To a lot of Americans (and the international community, as well), Congress looks pretty unimpressive right now, spending what is usually a holiday down-time trying to fix an entirely self-created crisis over spending and taxes.
But cheer up, lawmakers: Starbucks has moved the needle. The company is now expanding its utterly silly program to have its coffee-pourers (excuse me, "baristas") write the words "come together" on the paper cups of people waiting in line for their vastly over-priced beverages.
Said the company's CEO, who identifies himself only as "Howard S." in his online statement:
It's a small gesture, but the power of small gestures is what Starbucks is about! Imagine the power of our partners and hundreds of thousands of customers each sharing such a simple message, one cup at a time.
The power, in fact, is absent—at least in terms of getting Congress to stop the looming fiscal cliff. Congress is not like some Little League team that just needs yet another parent yelling, "You're the best! You can do it!" from the bleachers. This isn't happening because Congress needs a nudge from coffee-peddlers, or an extra shot of self-esteem. This is happening because Congress has been on a downward spiral of dysfunction for some time, and because its members are under constant pressure from powerful interests such as—oh, a big company like Starbucks.
If "Howard S." really wants to put pressure on Congress, he can do it. Despite the laughable efforts to present Starbucks as a team of equals (signing his missive "Howard," even though Howard Schultz is CEO, makes pots of money, and deserves a full name; calling employees "partners," though the tip jar suggests there's a wide gap between the coffee-dispensers and Schultz), Howard Schultz can play the game that influences Washington.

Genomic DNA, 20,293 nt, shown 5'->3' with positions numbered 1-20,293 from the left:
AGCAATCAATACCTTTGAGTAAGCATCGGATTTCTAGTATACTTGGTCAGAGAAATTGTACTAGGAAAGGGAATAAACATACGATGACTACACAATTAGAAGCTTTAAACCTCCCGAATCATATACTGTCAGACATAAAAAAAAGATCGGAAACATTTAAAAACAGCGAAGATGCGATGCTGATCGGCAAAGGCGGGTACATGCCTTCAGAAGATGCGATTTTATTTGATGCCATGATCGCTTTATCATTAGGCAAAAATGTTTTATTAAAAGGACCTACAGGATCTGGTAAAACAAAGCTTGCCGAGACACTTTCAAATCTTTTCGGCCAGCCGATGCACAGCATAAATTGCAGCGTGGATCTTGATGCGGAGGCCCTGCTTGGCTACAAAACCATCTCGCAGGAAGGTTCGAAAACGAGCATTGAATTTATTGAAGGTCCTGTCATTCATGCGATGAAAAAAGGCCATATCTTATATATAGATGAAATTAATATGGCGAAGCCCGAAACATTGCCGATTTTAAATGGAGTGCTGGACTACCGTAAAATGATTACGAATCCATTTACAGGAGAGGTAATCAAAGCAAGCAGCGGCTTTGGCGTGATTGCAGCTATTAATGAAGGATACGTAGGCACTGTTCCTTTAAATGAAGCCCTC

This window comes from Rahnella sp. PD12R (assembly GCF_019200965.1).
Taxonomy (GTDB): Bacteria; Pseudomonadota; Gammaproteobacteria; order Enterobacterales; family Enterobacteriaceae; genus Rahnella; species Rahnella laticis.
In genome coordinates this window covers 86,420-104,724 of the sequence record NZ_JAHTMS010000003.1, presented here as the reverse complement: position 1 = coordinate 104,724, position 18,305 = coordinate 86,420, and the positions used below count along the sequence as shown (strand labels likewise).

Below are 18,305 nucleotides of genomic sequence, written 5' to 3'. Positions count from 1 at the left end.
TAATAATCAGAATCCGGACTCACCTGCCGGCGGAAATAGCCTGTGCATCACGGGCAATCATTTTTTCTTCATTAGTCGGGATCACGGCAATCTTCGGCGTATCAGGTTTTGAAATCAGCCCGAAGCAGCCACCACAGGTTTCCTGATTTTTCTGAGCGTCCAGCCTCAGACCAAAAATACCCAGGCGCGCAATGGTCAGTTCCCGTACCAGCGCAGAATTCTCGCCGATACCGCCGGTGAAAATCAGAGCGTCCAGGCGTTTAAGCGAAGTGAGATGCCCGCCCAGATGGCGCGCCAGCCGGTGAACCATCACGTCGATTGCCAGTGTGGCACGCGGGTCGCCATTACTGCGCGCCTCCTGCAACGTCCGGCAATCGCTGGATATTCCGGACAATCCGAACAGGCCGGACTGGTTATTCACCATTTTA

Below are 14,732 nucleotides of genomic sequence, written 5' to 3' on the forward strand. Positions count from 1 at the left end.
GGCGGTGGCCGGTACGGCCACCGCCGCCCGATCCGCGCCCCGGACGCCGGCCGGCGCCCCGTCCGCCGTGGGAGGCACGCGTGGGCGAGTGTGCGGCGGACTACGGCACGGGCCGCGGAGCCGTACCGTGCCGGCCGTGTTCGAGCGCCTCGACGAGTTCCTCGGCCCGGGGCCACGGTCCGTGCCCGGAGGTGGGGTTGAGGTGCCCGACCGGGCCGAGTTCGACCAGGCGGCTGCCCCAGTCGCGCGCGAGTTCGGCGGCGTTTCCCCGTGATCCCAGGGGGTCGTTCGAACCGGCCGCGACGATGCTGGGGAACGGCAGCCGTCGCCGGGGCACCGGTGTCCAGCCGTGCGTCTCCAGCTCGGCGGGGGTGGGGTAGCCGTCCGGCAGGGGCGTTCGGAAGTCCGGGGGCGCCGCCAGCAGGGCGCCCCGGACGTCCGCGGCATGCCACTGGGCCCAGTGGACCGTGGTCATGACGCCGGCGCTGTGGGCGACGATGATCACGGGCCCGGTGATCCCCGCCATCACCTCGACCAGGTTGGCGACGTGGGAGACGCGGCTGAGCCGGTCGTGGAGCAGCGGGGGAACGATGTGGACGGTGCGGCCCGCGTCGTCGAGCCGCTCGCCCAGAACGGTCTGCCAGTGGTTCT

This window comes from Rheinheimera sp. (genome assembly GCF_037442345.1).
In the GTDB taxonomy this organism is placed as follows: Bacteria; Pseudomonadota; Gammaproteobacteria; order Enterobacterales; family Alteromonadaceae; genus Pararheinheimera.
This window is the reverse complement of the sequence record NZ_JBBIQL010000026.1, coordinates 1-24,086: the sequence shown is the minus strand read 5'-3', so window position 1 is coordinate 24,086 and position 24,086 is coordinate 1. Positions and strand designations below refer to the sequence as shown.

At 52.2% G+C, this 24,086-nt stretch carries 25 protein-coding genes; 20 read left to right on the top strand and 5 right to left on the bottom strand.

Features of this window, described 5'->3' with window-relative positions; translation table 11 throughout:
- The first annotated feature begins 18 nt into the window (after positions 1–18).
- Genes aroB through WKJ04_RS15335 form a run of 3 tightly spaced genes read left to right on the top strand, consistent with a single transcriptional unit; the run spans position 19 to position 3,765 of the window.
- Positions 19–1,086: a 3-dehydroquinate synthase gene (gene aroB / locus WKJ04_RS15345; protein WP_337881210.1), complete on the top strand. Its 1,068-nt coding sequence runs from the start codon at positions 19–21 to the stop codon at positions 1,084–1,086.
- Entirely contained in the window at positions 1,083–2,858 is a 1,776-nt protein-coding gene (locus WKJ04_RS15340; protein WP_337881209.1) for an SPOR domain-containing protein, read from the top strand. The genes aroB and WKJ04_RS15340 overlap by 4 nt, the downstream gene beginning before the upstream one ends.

With $3.36 billion in revenues and plans to open 1,300 more stores, Starbucks had what a company spokesman described as its best fourth quarter ever. Schultz himself was named as the 354th richest person in America by Forbes magazine this year, with an estimated net worth of $1.5 billion. He could pledge to contribute to the opponents of anyone on the Hill who refuses to make compromises. He could come out, Warren Buffett-like, and say he believes he should pay a lot more in taxes as a wealthy person, and urge Congress to do so. Or, he could even come out and say he should pay less in taxes so he can create more jobs with the extra cash. But he could actually thrust his wealthy self into the debate, one way or the other. Lengthening the lines at Starbucks stores by asking employees to write "come together" on cups is a cop-out. But then, should we be taking fiscal advice from someone whose company charged four bucks for a cup of coffee?